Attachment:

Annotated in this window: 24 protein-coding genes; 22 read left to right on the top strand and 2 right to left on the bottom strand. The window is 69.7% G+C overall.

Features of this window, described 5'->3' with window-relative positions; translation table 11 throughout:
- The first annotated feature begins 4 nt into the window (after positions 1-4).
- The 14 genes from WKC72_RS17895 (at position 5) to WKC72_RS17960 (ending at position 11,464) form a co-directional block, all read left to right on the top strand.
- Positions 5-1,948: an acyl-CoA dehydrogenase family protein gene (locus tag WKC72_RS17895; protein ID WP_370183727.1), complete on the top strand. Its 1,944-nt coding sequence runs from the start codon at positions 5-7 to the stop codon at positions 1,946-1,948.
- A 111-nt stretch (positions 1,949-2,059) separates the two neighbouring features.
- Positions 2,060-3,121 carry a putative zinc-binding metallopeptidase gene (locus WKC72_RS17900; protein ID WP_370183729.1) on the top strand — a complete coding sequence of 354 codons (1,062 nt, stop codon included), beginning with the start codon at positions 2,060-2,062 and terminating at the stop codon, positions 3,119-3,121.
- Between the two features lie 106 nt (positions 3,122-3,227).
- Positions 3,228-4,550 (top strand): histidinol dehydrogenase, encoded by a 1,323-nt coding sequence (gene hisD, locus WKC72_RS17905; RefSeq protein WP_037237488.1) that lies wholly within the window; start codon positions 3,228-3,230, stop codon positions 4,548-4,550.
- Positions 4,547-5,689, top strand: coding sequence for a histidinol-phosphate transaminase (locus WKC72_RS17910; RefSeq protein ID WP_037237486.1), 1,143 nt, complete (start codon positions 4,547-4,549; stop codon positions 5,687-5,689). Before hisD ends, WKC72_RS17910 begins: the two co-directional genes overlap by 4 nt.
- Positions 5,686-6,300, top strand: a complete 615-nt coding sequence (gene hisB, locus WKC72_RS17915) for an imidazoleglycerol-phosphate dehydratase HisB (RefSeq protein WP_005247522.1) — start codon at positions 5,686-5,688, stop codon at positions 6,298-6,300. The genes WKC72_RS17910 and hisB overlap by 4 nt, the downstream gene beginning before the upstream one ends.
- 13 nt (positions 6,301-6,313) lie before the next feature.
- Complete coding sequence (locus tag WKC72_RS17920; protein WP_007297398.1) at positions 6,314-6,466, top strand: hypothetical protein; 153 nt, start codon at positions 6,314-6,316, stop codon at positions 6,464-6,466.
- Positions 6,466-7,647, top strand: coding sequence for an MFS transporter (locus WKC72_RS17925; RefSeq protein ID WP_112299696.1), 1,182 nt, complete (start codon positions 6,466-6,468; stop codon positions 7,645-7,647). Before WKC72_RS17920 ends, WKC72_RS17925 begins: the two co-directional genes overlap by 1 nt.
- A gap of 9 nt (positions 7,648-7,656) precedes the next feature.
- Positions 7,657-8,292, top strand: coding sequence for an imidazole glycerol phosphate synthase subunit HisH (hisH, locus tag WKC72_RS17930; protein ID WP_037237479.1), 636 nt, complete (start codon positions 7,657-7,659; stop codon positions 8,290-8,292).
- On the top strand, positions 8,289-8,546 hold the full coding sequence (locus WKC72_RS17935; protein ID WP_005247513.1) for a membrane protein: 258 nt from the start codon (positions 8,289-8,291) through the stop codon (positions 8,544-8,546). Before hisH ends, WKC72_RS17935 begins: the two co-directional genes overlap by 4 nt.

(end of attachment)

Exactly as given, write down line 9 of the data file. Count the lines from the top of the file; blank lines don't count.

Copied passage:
- Positions 3,228-4,550 (top strand): histidinol dehydrogenase, encoded by a 1,323-nt coding sequence (gene hisD, locus WKC72_RS17905; RefSeq protein WP_037237488.1) that lies wholly within the window; start codon positions 3,228-3,230, stop codon positions 4,548-4,550.